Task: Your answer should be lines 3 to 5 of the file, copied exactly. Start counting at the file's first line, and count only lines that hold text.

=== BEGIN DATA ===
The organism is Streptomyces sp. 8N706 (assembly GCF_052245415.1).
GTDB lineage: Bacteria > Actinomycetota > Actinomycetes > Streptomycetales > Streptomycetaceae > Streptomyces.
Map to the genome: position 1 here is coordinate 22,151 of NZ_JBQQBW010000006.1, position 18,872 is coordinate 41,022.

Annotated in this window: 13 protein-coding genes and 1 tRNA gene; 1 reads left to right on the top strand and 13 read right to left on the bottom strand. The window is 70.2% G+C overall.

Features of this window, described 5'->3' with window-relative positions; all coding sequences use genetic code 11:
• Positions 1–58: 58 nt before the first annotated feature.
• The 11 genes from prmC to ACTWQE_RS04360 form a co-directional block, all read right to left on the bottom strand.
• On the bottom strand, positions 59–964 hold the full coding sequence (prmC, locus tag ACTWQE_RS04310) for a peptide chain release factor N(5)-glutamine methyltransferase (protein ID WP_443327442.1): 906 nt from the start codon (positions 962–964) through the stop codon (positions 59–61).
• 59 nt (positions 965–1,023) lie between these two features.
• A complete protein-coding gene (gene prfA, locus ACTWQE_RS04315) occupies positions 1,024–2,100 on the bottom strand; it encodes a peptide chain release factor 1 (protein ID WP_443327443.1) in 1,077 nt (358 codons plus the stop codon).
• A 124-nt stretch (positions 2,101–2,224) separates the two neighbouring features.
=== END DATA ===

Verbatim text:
Map to the genome: position 1 here is coordinate 22,151 of NZ_JBQQBW010000006.1, position 18,872 is coordinate 41,022.

Annotated in this window: 13 protein-coding genes and 1 tRNA gene; 1 reads left to right on the top strand and 13 read right to left on the bottom strand. The window is 70.2% G+C overall.

Features of this window, described 5'->3' with window-relative positions; all coding sequences use genetic code 11: